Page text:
Man stuck in Turnagain Arm mudflats rescued

A man doing surveying work was rescued Thursday morning after getting stuck up to his waist in mud near Girdwood, according to the Girdwood Fire Department.
Published: Nov. 17, 2022 at 12:15 PM AKST|Updated: Nov. 18, 2022 at 9:41 AM AKST
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ANCHORAGE, Alaska (KTUU) - A man doing surveying work was rescued Thursday morning after getting stuck up to his waist in mud near Girdwood, according to the Girdwood Fire Department.

The incident closed the Seward Highway near mile 90 for over 40 minutes as members of the fire department conducted rescue operations on the mudflats that have gained notoriety over the years as a trap for people willing to venture out.

Girdwood Fire Department Chief Michelle Weston said the man was stuck up to his waist in mud, with an additional three inches of water above that, as crews worked to save him from the rising tide using a penetrating nozzle that uses water to open up space around a person’s body.

“It’s my understanding that he called his employer on his cell phone because he was surveying by himself and mentioned that he was stuck,” Weston said. “His employer then called us, and then that started the 911 process.”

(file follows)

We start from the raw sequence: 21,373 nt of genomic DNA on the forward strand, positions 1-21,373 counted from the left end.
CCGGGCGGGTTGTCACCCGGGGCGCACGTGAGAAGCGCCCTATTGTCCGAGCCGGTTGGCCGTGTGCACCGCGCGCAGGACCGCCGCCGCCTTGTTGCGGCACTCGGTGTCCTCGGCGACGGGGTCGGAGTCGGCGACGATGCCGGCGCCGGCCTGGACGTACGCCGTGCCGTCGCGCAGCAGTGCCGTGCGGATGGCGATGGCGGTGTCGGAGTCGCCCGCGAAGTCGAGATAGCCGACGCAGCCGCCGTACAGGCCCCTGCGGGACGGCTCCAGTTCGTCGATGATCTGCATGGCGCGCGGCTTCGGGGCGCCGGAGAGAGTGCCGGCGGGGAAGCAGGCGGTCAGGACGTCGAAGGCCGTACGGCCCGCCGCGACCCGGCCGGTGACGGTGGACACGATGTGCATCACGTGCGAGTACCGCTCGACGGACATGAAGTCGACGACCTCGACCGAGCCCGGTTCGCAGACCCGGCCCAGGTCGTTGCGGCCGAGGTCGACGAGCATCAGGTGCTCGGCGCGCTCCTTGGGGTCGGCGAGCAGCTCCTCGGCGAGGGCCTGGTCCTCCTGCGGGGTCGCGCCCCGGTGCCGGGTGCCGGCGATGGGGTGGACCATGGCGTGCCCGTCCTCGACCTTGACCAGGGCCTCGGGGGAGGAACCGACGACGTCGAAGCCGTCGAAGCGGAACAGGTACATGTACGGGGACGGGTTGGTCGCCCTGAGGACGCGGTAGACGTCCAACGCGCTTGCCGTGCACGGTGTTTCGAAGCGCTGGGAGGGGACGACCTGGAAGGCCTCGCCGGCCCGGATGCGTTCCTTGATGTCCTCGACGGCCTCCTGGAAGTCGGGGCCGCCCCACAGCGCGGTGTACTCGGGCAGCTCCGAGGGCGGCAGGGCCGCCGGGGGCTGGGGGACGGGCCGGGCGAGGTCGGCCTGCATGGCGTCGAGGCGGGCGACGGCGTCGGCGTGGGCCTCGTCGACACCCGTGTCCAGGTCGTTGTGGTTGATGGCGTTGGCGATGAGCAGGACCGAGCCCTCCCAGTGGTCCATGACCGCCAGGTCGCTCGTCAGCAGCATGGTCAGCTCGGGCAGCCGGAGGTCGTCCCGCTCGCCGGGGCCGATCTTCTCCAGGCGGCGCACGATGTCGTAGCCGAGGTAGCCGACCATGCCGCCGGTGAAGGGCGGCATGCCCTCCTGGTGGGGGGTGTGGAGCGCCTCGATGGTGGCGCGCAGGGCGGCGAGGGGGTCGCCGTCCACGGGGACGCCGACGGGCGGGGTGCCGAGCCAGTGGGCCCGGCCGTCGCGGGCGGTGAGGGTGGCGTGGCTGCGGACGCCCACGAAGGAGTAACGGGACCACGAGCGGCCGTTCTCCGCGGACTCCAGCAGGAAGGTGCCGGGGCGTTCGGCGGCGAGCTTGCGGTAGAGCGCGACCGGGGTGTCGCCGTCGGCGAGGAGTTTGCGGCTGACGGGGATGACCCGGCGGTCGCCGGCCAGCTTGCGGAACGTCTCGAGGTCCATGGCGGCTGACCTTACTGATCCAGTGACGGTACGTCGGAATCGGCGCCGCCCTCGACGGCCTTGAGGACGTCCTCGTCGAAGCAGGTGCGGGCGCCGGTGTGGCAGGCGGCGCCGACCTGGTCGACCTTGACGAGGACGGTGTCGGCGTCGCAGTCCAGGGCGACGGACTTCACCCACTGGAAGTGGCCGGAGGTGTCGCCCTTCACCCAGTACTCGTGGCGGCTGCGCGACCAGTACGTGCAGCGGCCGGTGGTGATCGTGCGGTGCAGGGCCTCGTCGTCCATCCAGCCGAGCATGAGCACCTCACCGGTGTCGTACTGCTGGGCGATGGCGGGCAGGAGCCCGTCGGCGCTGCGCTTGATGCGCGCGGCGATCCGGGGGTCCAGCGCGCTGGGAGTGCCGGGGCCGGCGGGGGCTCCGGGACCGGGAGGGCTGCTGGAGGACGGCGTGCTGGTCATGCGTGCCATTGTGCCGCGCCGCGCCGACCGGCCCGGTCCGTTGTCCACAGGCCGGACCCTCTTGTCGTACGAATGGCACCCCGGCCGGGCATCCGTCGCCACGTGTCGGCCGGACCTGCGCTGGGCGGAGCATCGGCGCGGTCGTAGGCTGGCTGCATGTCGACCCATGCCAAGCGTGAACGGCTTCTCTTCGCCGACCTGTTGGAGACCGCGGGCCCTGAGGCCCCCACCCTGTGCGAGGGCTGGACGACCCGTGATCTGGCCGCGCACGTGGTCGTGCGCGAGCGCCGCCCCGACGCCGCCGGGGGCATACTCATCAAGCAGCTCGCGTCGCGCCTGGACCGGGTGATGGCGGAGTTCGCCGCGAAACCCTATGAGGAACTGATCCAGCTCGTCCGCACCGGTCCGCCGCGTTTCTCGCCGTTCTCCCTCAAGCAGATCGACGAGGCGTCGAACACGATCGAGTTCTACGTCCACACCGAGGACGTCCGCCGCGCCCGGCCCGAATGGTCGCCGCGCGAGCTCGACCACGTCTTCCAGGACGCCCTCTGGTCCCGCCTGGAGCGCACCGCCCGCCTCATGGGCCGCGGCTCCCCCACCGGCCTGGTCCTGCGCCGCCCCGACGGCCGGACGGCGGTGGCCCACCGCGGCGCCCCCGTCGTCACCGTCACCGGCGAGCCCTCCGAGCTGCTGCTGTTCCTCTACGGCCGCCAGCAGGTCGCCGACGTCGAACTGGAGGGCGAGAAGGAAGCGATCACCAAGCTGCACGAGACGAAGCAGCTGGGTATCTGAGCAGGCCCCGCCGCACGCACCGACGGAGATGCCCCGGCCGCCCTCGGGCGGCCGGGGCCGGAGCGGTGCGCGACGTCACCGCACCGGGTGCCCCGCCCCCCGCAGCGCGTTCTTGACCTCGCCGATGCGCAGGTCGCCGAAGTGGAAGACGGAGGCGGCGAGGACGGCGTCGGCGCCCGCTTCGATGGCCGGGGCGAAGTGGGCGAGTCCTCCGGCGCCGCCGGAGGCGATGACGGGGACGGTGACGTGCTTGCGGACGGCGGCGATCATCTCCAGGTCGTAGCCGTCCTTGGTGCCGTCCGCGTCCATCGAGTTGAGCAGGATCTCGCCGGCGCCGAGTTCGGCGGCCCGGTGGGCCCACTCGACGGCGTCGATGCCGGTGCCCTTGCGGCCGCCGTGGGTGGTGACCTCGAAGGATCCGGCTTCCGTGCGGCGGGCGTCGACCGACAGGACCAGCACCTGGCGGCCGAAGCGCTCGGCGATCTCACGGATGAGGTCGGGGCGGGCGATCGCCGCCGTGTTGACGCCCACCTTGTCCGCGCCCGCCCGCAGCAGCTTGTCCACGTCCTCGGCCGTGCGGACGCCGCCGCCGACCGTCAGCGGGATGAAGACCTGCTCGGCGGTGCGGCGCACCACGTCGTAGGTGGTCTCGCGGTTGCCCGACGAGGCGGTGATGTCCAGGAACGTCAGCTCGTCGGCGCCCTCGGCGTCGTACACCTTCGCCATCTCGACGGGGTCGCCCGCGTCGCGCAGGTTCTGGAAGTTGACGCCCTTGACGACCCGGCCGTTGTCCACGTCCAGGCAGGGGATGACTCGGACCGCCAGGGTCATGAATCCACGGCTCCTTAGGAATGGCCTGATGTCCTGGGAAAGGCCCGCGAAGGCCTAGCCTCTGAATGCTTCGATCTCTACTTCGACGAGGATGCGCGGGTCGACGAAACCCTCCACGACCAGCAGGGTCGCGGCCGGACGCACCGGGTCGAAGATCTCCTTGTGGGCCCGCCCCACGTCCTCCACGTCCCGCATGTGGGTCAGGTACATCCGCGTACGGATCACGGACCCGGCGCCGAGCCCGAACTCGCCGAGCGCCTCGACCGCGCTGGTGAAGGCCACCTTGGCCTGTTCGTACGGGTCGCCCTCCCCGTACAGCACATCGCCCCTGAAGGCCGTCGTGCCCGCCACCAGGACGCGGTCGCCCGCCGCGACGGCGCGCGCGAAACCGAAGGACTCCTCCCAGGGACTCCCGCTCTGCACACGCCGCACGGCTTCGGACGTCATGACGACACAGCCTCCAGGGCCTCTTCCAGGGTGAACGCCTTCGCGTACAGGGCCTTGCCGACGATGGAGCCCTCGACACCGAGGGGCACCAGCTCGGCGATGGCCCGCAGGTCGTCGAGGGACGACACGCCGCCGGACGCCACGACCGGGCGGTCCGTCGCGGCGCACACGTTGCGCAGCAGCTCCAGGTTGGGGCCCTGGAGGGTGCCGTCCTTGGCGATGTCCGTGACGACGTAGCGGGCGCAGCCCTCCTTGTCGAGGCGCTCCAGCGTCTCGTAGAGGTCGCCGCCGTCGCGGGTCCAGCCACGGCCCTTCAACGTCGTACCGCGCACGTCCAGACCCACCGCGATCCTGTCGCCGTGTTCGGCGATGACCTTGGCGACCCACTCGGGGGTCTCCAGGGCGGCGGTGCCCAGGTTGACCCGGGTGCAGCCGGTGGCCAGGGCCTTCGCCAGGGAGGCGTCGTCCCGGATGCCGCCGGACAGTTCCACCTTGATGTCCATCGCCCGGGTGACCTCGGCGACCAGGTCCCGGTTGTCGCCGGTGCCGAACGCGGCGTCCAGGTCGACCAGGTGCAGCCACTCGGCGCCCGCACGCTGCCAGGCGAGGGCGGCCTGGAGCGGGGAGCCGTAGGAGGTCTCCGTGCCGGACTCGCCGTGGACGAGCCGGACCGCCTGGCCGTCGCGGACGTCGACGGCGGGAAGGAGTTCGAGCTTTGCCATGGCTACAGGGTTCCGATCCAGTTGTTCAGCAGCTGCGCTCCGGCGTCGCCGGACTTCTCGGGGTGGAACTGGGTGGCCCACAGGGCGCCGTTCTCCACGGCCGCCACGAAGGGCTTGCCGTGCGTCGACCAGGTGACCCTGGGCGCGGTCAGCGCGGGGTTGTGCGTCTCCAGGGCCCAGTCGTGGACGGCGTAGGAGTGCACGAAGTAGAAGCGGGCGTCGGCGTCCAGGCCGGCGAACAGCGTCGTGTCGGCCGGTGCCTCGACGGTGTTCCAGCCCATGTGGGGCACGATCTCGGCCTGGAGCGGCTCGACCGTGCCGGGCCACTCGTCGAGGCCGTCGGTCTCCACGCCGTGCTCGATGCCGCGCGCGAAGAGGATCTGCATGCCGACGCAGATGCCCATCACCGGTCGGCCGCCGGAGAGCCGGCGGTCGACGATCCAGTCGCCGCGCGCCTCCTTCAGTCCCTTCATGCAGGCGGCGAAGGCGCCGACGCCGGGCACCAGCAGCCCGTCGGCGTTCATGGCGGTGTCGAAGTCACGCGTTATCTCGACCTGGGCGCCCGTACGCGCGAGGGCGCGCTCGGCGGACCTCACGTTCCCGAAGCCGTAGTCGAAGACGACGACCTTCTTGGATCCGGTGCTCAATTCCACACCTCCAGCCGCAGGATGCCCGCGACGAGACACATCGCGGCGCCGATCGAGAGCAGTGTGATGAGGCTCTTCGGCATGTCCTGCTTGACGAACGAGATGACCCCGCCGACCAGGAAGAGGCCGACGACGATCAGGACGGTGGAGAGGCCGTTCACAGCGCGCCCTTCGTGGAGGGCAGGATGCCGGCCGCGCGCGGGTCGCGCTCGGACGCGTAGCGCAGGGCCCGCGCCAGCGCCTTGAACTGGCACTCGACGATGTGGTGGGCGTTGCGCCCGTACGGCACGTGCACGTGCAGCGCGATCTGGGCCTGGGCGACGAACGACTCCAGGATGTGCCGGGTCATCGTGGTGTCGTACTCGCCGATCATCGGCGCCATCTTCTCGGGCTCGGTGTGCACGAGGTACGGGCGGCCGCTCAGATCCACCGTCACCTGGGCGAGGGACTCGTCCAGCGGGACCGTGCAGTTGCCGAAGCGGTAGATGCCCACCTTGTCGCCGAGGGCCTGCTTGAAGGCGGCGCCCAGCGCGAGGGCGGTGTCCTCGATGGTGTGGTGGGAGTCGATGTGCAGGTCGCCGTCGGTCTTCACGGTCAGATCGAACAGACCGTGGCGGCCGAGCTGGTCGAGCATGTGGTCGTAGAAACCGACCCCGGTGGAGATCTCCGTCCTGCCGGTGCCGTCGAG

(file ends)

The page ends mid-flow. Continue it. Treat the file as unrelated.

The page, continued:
Using a mud rescue tool created by the Girdwood Fire Department, the team responding was able to get the man out of the mud. They used the tool to blast water at the mud that was surrounding the man’s body, allowing the man to be removed.

Weston said the man was in “good spirits” and declined a trip to the hospital.

“We were very lucky with where the tides were in this scenario, because we had a good amount of time to operate out there before he would have been covered up completely by the incoming tides,” firefighter Stuart Parry said.

According to the Girdwood Fire Department, their teams respond to 2 to 3 rescue missions similar to this one each year. They ask that people call when they need help, and understand the risks associated with the area.

“We recommend that if you are, for some reason, on the mudflats that you’re not by yourself and that you keep moving and do not stay in one spot at a time,” Weston cautioned. “If you are stuck, call early, don’t call when you’re stuck, you know, above your knee.”

The surveyor was conducting contract work with R&M Consultants in connection with the Intersection Improvements project that is set to begin at the Seward Highway and Alyeska Highway interchange, according to a spokesperson with the Department of Transportation and Public Facilities.

Editor’s note: This article has been updated with additional information.